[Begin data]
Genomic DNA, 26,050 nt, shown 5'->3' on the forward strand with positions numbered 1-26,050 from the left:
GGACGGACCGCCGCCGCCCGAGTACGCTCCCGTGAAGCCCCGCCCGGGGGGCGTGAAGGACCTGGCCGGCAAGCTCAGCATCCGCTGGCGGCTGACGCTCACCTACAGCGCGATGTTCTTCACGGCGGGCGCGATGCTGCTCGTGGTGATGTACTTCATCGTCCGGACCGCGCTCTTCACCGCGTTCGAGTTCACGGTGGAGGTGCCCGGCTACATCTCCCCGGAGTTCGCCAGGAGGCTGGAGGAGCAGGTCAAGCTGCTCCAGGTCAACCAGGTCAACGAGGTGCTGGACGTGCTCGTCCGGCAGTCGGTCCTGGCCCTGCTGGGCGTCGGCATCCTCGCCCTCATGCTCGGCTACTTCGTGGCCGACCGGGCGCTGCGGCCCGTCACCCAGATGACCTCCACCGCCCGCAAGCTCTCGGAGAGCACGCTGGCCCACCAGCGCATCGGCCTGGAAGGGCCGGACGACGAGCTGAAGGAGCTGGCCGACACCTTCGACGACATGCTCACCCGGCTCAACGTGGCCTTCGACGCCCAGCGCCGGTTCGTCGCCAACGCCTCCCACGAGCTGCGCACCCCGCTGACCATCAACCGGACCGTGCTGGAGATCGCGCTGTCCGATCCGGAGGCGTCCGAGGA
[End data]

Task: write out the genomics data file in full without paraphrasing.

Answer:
Genomic DNA, 26,050 nt, shown 5'->3' on the forward strand with positions numbered 1-26,050 from the left:
GGACGGACCGCCGCCGCCCGAGTACGCTCCCGTGAAGCCCCGCCCGGGGGGCGTGAAGGACCTGGCCGGCAAGCTCAGCATCCGCTGGCGGCTGACGCTCACCTACAGCGCGATGTTCTTCACGGCGGGCGCGATGCTGCTCGTGGTGATGTACTTCATCGTCCGGACCGCGCTCTTCACCGCGTTCGAGTTCACGGTGGAGGTGCCCGGCTACATCTCCCCGGAGTTCGCCAGGAGGCTGGAGGAGCAGGTCAAGCTGCTCCAGGTCAACCAGGTCAACGAGGTGCTGGACGTGCTCGTCCGGCAGTCGGTCCTGGCCCTGCTGGGCGTCGGCATCCTCGCCCTCATGCTCGGCTACTTCGTGGCCGACCGGGCGCTGCGGCCCGTCACCCAGATGACCTCCACCGCCCGCAAGCTCTCGGAGAGCACGCTGGCCCACCAGCGCATCGGCCTGGAAGGGCCGGACGACGAGCTGAAGGAGCTGGCCGACACCTTCGACGACATGCTCACCCGGCTCAACGTGGCCTTCGACGCCCAGCGCCGGTTCGTCGCCAACGCCTCCCACGAGCTGCGCACCCCGCTGACCATCAACCGGACCGTGCTGGAGATCGCGCTGTCCGATCCGGAGGCGTCCGAGGA